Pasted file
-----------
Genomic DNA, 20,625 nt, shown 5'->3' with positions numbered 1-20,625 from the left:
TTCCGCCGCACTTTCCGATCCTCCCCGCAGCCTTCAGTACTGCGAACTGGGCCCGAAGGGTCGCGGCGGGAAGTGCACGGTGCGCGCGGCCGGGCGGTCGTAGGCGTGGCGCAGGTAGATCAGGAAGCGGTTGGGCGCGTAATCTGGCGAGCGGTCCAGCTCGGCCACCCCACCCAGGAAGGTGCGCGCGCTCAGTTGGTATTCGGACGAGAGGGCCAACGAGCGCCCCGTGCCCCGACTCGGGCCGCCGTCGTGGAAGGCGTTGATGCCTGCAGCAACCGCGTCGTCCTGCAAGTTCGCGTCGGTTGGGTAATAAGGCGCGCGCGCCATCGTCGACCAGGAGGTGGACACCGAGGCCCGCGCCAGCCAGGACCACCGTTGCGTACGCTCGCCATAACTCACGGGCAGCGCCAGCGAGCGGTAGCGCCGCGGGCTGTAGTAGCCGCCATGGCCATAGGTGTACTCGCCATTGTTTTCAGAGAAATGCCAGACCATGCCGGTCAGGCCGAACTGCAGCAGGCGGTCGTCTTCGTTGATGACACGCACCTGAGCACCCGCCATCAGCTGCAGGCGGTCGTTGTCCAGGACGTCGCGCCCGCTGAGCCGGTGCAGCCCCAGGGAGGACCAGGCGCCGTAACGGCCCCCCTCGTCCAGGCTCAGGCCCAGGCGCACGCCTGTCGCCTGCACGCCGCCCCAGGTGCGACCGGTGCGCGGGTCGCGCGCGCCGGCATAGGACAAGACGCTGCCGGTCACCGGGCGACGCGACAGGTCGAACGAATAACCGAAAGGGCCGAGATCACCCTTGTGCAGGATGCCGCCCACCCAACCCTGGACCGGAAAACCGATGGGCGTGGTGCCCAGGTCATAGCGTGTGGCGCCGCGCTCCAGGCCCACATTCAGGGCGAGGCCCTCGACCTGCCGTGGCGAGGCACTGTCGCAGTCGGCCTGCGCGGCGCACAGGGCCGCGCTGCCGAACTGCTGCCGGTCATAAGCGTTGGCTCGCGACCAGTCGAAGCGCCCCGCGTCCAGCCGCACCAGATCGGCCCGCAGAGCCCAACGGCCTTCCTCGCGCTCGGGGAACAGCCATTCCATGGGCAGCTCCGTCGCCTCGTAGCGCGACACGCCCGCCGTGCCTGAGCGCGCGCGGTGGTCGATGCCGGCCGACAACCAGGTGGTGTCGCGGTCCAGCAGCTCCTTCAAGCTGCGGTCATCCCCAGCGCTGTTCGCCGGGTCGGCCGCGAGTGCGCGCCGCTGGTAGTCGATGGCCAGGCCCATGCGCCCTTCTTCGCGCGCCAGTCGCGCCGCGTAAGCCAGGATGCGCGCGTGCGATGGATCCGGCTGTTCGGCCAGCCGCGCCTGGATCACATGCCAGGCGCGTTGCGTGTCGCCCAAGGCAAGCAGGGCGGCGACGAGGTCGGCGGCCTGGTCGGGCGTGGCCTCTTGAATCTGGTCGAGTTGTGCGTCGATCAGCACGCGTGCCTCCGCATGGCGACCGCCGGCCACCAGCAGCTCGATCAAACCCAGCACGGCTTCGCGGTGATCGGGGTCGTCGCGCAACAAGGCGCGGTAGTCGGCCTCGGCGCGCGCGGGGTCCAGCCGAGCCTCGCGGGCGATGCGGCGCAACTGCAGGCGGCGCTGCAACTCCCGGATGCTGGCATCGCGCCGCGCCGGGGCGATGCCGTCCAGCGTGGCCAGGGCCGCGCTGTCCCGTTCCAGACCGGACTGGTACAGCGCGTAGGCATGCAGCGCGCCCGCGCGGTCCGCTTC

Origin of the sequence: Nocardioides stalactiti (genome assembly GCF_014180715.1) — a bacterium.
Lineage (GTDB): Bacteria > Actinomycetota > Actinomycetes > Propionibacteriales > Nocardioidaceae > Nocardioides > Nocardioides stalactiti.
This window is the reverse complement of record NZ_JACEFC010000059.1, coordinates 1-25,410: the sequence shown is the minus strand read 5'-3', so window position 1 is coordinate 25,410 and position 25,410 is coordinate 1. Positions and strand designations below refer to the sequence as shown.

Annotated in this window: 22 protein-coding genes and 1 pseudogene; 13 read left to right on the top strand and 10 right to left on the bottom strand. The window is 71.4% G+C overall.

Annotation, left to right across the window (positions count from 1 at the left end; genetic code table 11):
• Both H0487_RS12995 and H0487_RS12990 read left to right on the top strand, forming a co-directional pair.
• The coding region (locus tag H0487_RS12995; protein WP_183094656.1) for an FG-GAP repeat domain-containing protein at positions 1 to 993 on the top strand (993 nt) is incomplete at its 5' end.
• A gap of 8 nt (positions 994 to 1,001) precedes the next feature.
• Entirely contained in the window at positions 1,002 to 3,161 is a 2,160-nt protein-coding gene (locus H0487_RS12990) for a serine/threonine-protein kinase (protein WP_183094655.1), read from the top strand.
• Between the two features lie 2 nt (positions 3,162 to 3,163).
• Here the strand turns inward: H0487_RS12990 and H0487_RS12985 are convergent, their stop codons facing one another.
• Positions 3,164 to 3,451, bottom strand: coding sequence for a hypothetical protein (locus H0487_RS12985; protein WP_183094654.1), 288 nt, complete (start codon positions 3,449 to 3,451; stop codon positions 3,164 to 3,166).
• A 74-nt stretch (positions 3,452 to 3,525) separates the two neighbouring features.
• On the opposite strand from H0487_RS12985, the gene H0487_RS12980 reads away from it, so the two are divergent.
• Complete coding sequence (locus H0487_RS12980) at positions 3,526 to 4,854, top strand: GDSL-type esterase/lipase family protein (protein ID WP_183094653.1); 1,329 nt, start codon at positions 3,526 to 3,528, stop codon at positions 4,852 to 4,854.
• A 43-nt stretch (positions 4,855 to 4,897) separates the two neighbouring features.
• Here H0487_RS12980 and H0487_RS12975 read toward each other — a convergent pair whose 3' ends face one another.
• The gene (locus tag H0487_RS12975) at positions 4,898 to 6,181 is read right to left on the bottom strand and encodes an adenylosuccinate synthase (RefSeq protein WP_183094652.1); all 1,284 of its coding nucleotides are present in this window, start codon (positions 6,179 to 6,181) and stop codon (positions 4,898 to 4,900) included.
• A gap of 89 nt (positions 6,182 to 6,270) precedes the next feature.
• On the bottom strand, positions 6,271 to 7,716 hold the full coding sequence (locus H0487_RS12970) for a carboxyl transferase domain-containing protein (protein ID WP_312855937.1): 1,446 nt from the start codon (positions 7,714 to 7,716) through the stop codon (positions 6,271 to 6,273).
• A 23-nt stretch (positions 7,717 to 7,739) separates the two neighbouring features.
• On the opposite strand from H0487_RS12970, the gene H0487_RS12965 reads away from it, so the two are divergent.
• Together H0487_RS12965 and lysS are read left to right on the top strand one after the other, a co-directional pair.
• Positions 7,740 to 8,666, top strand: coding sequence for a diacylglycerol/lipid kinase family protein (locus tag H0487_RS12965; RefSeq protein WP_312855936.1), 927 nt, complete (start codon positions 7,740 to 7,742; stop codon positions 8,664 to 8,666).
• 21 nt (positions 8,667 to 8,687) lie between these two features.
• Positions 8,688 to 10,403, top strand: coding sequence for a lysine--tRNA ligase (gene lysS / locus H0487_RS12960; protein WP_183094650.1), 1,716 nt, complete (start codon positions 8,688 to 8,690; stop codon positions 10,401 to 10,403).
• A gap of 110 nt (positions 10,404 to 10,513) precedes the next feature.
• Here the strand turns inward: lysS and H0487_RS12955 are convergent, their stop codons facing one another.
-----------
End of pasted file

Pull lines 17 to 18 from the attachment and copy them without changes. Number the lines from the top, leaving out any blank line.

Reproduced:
• Complete coding sequence (locus H0487_RS12980) at positions 3,526 to 4,854, top strand: GDSL-type esterase/lipase family protein (protein ID WP_183094653.1); 1,329 nt, start codon at positions 3,526 to 3,528, stop codon at positions 4,852 to 4,854.
• A 43-nt stretch (positions 4,855 to 4,897) separates the two neighbouring features.